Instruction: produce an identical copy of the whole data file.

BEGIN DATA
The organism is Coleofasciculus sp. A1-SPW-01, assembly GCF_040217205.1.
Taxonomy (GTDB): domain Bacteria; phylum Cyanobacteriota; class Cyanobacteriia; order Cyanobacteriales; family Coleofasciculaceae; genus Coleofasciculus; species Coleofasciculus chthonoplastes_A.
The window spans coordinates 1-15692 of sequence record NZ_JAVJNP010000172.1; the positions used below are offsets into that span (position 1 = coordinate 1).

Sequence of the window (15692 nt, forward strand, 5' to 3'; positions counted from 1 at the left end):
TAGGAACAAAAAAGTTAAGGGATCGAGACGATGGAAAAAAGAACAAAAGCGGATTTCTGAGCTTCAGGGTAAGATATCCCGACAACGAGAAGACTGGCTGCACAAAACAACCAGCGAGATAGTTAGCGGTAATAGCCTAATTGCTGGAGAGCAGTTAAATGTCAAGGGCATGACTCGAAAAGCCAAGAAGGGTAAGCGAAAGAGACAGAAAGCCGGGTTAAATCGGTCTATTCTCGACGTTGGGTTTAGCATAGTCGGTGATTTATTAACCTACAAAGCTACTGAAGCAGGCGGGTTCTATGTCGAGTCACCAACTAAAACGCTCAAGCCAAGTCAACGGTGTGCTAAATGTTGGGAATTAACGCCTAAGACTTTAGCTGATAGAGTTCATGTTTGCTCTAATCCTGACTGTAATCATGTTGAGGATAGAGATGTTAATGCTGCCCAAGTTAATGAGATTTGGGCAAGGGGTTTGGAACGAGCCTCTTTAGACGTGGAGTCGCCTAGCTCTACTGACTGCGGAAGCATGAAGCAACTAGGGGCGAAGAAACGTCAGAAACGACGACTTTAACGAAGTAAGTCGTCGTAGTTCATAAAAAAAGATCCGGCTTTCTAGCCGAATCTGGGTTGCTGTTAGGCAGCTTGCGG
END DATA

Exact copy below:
The organism is Coleofasciculus sp. A1-SPW-01, assembly GCF_040217205.1.
Taxonomy (GTDB): domain Bacteria; phylum Cyanobacteriota; class Cyanobacteriia; order Cyanobacteriales; family Coleofasciculaceae; genus Coleofasciculus; species Coleofasciculus chthonoplastes_A.
The window spans coordinates 1-15692 of sequence record NZ_JAVJNP010000172.1; the positions used below are offsets into that span (position 1 = coordinate 1).

Sequence of the window (15692 nt, forward strand, 5' to 3'; positions counted from 1 at the left end):
TAGGAACAAAAAAGTTAAGGGATCGAGACGATGGAAAAAAGAACAAAAGCGGATTTCTGAGCTTCAGGGTAAGATATCCCGACAACGAGAAGACTGGCTGCACAAAACAACCAGCGAGATAGTTAGCGGTAATAGCCTAATTGCTGGAGAGCAGTTAAATGTCAAGGGCATGACTCGAAAAGCCAAGAAGGGTAAGCGAAAGAGACAGAAAGCCGGGTTAAATCGGTCTATTCTCGACGTTGGGTTTAGCATAGTCGGTGATTTATTAACCTACAAAGCTACTGAAGCAGGCGGGTTCTATGTCGAGTCACCAACTAAAACGCTCAAGCCAAGTCAACGGTGTGCTAAATGTTGGGAATTAACGCCTAAGACTTTAGCTGATAGAGTTCATGTTTGCTCTAATCCTGACTGTAATCATGTTGAGGATAGAGATGTTAATGCTGCCCAAGTTAATGAGATTTGGGCAAGGGGTTTGGAACGAGCCTCTTTAGACGTGGAGTCGCCTAGCTCTACTGACTGCGGAAGCATGAAGCAACTAGGGGCGAAGAAACGTCAGAAACGACGACTTTAACGAAGTAAGTCGTCGTAGTTCATAAAAAAAGATCCGGCTTTCTAGCCGAATCTGGGTTGCTGTTAGGCAGCTTGCGG